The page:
Forty U.S. Jewish leaders sent a letter to Prime Minister Benjamin Netanyahu expressing concerns about the findings of an Israeli judicial committee that said Judea and Samaria settlements are legal.
The letter, initiated and organized by the Israel Policy Forum (IPF), was delivered Sunday to the Prime Minister’s Office.
“As strong advocates for Israel’s security and well-being as a Jewish and democratic state, we are deeply concerned about the recent findings of the government commission led by Supreme Court Jurist (Ret.) Edmund Levy,” the letter read. “We fear that if approved, this report will place the two-state solution, and the prestige of Israel as a democratic member of the international community, in peril.”
IPF, which used to be the darling of former president Bill Clinton, who used an IPF gala in 2001 to unveil his Clinton Parameters for Arab-Israel peacemaking, has greatly diminished in influence and presence in recent years. But a June report by JTA suggested the organization is being pulled out of mothballs to become the prestigious pro-2-State Jewish powerhouse which J-Street just isn’t.
The group that has restarted IFP is made up of Jewish stars in search of a steady employment: Aaron David Miller, a former negotiator in the first Bush and Clinton administrations, Eric Yoffie, who just ended his term as president of the Union for Reform Judaism, and Rep. Gary Ackerman (D-N.Y.), who is retiring from office. With funding from philanthropist Charles Bronfman, the resurrection appears all but certain.
Charles Bronfman is Co-Chairman of Birthright Israel International, a successful program providing an educational travel experience to Israel for young Jewish adults aged 18 to 26.
The IPF rhetoric is the same old tired stuff, extremely 1999:
“A two-state solution – an independent Palestinian state in the West Bank and Gaza Strip existing peacefully alongside Israel – is an imperative.”
As if the past ten years or so, with thousands of Palestinian rockets and mortar shells dropping on Israeli civilian populations, are not even a speck of schmootz on their rosy glasses, as if the evacuation of thousands of Jews has not led to untold suffering for both Jews and Arabs, as if every Israeli attempt to urge on a concession has not been met with torrents of violence, the 2-staters push on:
“It is the only way to end the Israeli-Palestinian conflict and ensure Israel’s security and future as a Jewish and democratic state. It is also in the interests of the United States, Israel, the Palestinians and the international community.”
But would to do if the Arabs once again react to Israeli peace gestures with fire? Not to worry, IFP has a solution:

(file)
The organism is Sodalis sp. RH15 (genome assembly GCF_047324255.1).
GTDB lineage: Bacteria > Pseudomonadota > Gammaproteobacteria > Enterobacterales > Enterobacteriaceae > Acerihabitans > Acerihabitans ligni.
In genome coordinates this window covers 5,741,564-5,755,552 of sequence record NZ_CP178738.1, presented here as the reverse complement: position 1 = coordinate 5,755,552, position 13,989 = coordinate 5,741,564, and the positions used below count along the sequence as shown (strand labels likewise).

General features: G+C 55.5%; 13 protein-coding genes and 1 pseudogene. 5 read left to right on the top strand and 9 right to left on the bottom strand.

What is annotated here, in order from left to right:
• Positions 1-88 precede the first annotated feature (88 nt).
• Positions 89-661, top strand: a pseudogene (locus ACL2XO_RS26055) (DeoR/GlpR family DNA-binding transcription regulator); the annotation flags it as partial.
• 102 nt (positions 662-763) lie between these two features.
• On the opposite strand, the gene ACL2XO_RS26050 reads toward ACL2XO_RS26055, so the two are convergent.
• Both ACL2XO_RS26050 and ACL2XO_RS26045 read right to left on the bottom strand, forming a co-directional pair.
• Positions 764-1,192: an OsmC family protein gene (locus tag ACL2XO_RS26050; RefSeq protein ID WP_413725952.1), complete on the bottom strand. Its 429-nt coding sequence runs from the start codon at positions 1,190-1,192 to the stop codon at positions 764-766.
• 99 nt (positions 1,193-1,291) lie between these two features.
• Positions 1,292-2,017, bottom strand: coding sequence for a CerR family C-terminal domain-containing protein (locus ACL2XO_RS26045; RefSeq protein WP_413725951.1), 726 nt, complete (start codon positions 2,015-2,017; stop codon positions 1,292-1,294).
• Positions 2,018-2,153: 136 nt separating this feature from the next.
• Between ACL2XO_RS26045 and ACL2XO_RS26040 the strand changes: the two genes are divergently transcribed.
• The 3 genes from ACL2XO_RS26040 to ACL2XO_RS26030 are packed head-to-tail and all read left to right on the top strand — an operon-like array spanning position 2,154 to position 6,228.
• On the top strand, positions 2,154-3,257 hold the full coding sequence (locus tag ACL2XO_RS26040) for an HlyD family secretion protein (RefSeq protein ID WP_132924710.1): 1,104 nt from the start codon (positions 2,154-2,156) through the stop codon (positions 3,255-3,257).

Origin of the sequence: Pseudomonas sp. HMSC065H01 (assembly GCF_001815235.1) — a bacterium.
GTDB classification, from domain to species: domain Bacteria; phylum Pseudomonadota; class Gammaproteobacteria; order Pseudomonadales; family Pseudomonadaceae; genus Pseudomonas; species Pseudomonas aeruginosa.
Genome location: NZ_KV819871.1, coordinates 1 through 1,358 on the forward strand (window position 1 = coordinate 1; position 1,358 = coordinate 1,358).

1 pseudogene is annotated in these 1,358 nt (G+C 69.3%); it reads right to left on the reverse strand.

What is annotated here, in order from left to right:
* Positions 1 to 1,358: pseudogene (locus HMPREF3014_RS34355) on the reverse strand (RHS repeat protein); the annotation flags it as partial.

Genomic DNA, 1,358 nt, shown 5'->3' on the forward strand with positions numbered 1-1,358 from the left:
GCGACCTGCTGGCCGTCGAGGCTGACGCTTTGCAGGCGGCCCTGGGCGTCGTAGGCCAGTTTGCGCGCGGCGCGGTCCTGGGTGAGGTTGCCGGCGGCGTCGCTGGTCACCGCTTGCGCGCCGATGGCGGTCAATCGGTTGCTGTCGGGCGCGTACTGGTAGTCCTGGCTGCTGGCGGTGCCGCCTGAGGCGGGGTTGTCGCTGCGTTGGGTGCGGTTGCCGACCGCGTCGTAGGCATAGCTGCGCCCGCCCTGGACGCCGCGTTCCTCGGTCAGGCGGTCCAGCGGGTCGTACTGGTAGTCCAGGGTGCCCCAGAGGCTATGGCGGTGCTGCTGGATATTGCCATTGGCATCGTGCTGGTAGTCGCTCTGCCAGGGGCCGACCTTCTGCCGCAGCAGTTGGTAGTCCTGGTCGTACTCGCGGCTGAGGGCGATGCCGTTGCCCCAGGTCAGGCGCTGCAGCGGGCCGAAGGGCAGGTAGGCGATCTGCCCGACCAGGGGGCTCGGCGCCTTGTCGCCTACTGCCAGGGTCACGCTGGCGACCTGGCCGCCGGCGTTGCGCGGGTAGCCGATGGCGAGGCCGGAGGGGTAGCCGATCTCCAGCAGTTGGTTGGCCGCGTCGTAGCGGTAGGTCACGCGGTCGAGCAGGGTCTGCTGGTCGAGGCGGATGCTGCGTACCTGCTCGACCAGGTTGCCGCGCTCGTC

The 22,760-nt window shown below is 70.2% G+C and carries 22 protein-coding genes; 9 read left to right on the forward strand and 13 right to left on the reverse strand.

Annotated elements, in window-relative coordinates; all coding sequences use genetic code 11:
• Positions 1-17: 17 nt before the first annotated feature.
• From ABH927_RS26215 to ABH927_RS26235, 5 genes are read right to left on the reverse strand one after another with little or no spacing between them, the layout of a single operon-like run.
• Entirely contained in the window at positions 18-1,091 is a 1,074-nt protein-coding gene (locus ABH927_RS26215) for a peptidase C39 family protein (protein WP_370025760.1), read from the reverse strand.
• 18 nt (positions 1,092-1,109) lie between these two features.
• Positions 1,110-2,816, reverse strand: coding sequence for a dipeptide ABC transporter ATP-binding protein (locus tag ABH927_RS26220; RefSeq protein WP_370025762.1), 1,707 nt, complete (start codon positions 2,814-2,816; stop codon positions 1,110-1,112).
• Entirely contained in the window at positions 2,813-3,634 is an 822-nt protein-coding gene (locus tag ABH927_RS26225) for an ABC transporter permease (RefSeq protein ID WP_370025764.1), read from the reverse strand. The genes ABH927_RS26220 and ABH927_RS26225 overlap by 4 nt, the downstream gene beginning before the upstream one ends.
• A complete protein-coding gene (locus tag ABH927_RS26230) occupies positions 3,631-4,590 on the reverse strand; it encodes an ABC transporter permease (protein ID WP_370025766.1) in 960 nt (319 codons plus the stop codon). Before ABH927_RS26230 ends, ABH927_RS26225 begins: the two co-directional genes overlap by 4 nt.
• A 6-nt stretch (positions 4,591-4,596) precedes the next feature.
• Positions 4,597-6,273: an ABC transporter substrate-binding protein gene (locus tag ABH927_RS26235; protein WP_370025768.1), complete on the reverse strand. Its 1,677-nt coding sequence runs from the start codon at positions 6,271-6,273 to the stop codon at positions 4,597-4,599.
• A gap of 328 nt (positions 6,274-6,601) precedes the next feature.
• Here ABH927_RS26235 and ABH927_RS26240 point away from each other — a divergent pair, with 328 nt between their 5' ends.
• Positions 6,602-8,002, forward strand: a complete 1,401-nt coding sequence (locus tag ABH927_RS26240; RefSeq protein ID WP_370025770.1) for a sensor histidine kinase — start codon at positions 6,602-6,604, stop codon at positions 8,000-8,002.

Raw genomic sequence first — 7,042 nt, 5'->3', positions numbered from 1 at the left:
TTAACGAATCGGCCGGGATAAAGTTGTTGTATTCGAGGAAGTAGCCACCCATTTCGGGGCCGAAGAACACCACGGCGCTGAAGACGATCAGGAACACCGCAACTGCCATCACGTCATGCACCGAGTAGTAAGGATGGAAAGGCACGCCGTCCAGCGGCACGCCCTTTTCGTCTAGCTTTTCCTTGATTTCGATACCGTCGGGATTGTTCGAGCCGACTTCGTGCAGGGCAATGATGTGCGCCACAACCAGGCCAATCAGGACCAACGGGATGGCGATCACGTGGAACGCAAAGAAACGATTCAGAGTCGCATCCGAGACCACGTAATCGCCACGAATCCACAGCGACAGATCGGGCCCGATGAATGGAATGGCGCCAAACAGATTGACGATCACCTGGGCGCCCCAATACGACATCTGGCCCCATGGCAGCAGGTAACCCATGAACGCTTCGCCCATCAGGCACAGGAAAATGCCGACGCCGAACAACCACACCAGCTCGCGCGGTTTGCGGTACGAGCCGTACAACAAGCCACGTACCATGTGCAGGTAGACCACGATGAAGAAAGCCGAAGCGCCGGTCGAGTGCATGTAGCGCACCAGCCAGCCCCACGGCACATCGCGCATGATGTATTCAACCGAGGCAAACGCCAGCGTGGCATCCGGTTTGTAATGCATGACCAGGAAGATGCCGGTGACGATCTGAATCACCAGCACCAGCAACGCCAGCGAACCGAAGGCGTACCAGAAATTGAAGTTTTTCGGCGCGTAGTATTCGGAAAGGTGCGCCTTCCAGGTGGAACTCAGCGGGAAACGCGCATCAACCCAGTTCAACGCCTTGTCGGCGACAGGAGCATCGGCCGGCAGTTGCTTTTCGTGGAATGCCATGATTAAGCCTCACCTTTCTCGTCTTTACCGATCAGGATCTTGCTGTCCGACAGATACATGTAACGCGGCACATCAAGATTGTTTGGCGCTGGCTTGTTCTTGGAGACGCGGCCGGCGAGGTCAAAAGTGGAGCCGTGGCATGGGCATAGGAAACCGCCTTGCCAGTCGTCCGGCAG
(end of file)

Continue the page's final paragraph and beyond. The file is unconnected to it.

“Israel’s security is a core American interest,” they declare (now, that’s a relief). and: “Terrorism, violence and incitement are central impediments to peace in the region and should be collectively and explicitly renounced. Similarly, rockets targeting innocent civilians along Israel’s northern and southern borders should be condemned by the United States.”
There you go – if Jews start getting killed all over the place, God forbid, this will not go by without the strongest condemnation from the U.S. government!
Signatories on the IFP letter to Netanyahu include the aforementioned Charles Bronfman, who is joined by fellow-philanthropist Lester Crown; Marvin Lender, the former national chairman of United Jewish Appeal; Deborah Lipstadt, Dorot professor of modern Jewish history and Holocaust studies at Emory University; Bernard Nussbaum, former White House counsel; Richard Pearlstone, former chairman of The Jewish Agency ; and Rabbi David Saperstein, director of the Religious Action Center of Reform Judaism.
This group of Jewish leaders between jobs has discovered the platform that would pay their rent for the foreseeable future, and will utilize their skills in one direction: getting Israel back to a position of weakness, torn by internal conflict over the future of the settlements, and once again exposed to Arab violence.
The IFP gang is receiving its first important task, to throw its full, prestigious weight against the findings of an exceptionally distinguished jurist, retired Supreme Court justice Edmond Levy. The Levy committee 89-page report released last week has established what has been known for decades, that “Israel does not meet the criteria of ‘military occupation’ as defined under international law” in Judea and Samaria, and therefore settlements and outposts there are legal.
IFP deals with Levy with the kind of flippant approach Bill Clinton would have appreciated:
“Securing Israel’s future as a Jewish and democratic state requires diplomatic and political leadership, not legal maneuverings,” they wrote Netanyshu.
See, this is not about justice, it’s about getting things done. What things? Well, justice for the Palestinians, of course.
And, as always in the U.S. Jewish left’s dealings with Israel, there’s the unveiled threat:
“…our great fear is that the Levy Report will not strengthen Israel’s position in this conflict, but rather add fuel to those who seek to delegitimize Israel’s right to exist.”
See? In the end it’s not about solutions, or about priorities, or about—God forbid—the rule of law. In the end it comes to if you don’t do as we say you’ll die.
Finally, somewhere on the list of 40, you’ll rather incongruously find Conservative Rabbi Daniel Gordis, President of the Shalem Center, who’s been making such a profound case all over You Tube for Israel’s need to exist, debating Peter Beinart who sees the settlements as the mother of all evils – what happened to Gordis? Is he over his conflict? Did he go over to the dark side?
Anyway, at this point it is clear that Israel would do much better with fewer friends…
UJA content was used in this article.